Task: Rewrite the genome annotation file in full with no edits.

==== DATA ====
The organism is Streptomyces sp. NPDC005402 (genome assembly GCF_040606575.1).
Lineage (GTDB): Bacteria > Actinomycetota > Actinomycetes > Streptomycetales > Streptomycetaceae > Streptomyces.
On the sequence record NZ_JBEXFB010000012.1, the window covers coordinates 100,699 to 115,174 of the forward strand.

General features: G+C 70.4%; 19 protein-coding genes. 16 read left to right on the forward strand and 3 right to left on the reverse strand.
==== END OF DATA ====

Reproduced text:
The organism is Streptomyces sp. NPDC005402 (genome assembly GCF_040606575.1).
Lineage (GTDB): Bacteria > Actinomycetota > Actinomycetes > Streptomycetales > Streptomycetaceae > Streptomyces.
On the sequence record NZ_JBEXFB010000012.1, the window covers coordinates 100,699 to 115,174 of the forward strand.

General features: G+C 70.4%; 19 protein-coding genes. 16 read left to right on the forward strand and 3 right to left on the reverse strand.